Logically it was in June of 1969 when moved into our second Vancouver home.
Logically because my memories of Neil Armstrong stepping on the moon are located there. And we had arrived in Vancouver on July 1st of 1968. And I’m fairly certain that our first home was already waiting for us, thus already rented. Guessing that we probably had one year lease on that house means that logically the most likely date for our first Canadian move was on June 1st of 1969.
Seeing as our second home was also a one year affair, I can place in time my memories from there. It was the year we started riding the city’s buses.
I remember spending the summer going to a large neighbourhood park with a community centre that organized all sorts of activities. It was the only time in my childhood when we didn’t live next to a park. The playground at the school across the street was a poor substitute so we would make our mother take us to our favourite park. Our trips were excursions with my mother packing a picnic, blankets, towels, swimsuits and three children onto a bus.
The park was large enough to have a swimming pool deep enough to swim in. It was there I learned how to to float and how to swim which I did mostly underwater because I could not figure out how to breathe without swallowing water and if I was holding my breath I might as well have an excuse.
I also remember the afternoon when drawing horses was the art activity of the day and somehow there were live horses to sketch. Having read (heard?) somewhere that artists do multiple quick sketches when capturing objects in motion, I started going through sheets of paper with one sketch after another. The monitor came over and convinced me to try to draw more slowly, to fill in the details. I liked my sketches a lot more than the drawing I attempted so I went back to the earlier sketches and started filling the details (grass, fencing, trees) until the art activity was finished.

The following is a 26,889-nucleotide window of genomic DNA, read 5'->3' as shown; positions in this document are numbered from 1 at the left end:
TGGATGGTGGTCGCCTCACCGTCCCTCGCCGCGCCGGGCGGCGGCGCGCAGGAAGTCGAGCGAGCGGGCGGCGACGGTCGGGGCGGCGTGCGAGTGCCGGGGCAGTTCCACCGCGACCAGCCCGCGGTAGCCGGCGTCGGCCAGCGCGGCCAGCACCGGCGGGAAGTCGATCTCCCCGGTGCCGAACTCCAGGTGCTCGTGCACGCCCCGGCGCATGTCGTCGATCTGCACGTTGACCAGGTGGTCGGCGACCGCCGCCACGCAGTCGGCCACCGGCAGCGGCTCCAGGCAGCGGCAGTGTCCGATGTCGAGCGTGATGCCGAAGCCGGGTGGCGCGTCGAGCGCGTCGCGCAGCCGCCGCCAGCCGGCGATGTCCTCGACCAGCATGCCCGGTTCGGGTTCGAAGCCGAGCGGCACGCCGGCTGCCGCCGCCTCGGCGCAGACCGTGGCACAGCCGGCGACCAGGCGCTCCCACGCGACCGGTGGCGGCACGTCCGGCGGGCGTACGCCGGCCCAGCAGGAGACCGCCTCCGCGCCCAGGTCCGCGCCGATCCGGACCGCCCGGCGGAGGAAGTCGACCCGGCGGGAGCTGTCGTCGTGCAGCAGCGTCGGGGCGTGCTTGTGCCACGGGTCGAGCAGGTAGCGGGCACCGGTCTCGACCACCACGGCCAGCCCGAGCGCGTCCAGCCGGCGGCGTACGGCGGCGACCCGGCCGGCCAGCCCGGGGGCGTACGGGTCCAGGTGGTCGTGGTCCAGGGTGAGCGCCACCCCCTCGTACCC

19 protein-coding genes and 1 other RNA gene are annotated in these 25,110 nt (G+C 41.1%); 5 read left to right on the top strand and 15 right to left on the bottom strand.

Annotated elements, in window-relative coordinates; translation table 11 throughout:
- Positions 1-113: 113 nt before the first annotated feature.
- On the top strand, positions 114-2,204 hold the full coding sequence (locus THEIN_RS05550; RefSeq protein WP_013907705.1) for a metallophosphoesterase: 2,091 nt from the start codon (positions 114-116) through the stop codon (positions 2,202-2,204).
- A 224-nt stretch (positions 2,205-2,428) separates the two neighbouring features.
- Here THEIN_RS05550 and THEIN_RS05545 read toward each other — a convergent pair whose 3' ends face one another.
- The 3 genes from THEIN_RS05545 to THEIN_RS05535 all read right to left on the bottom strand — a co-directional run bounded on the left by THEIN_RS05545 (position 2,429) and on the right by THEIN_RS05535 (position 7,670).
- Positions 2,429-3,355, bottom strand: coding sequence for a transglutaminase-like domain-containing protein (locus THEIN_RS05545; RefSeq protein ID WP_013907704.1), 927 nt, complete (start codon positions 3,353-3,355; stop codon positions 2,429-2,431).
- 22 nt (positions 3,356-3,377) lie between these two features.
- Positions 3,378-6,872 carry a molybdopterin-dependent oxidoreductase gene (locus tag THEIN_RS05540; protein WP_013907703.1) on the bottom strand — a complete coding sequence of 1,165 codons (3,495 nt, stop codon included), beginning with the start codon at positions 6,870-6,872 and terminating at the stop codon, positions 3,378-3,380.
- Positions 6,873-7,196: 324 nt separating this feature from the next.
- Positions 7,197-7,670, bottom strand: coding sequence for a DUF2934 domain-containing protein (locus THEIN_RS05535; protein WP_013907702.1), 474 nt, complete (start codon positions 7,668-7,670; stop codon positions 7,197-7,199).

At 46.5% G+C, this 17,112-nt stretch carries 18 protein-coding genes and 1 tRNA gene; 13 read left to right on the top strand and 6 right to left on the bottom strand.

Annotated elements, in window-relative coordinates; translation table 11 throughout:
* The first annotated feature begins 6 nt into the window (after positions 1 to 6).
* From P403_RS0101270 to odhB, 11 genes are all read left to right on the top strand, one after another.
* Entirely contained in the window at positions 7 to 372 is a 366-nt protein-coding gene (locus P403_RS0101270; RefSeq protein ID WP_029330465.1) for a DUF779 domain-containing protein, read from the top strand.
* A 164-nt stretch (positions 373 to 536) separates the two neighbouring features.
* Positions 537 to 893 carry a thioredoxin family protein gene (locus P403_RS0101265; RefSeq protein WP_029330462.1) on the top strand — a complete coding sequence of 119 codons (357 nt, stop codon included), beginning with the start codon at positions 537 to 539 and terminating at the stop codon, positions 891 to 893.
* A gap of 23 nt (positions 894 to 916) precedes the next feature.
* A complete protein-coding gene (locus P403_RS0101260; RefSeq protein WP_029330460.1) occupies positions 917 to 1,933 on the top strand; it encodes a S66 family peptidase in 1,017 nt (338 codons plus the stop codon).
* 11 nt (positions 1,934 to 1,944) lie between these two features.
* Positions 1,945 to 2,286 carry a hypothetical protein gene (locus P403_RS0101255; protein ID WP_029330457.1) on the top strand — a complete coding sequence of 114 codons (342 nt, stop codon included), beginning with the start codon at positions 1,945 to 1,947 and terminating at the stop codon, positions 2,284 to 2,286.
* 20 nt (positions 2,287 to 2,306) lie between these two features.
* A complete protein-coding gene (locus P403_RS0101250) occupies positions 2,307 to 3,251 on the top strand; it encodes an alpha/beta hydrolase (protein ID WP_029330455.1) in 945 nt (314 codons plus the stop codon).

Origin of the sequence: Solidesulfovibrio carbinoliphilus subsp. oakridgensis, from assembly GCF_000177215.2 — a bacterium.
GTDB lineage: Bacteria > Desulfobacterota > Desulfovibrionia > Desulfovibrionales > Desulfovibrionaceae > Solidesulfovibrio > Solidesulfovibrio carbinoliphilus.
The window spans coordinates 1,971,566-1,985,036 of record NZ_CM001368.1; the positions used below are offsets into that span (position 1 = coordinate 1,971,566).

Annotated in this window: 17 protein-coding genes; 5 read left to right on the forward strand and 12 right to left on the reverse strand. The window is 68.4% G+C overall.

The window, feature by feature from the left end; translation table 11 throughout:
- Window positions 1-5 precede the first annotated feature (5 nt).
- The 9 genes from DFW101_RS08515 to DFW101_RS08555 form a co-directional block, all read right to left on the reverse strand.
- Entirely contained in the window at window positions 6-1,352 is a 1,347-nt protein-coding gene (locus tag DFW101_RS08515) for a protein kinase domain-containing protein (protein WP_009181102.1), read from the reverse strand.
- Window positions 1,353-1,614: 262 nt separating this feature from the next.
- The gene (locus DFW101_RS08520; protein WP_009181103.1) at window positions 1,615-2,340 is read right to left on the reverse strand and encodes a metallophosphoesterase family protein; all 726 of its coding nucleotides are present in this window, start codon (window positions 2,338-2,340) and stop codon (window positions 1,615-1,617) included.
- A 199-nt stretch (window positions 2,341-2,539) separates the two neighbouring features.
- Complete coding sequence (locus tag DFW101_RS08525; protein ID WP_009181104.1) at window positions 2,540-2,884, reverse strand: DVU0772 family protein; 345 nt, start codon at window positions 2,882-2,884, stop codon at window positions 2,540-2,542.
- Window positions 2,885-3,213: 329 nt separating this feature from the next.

Other than our excursions to the park, almost all of our bus trips would start in front of McGavin’s Bakeries, home to the white bread we craved but rarely had. Our mother disapproved of industrial bread and we ate roof-of-the-mouth shredding homemade bread. She did agree that, despite all their chemicals, the smell of baking bread was still mouth-wateringly good. It is still one of my favourite smells and it is usually followed, while it is still warm enough to melt butter, by a few slices.
Riding the buses became our Sunday activity. We would get the Sunday Holiday pass (the ampersand remained silent) take the bus west to a transfer stop, change bus, and ride the line to its terminus. If the line didn’t end at a concrete island in the middle of nowhere, we would get off, explore the area before doubling back. Otherwise, we would sit, reading the Buzzer, memorizing the jokes, and wait for the bus to start its ride back. Some of the lines took two transfers to get to.
At some point during that year, probably near the end of our stay in our second Canadian home, my Mother started using the buses as her babysitting service. We would choose the line to ride and I would be given the emergency coin purse with our home phone and address, dimes (for the phone booth), and a few dollars. She would purchase our day passes, ask the bus driver to keep an eye on us, and remind me of my role as the eldest son.
I know it must have been that year because I was also taking the bus alone that year and this I know because I remember scaring the shit out of my mother by showing up later than expected because, to earn myself a little extra pocket money, I walked the two miles from Jewish school. What I cannot remember is what I had planned to do with the money saved — a coke? candy bar? hockey cards?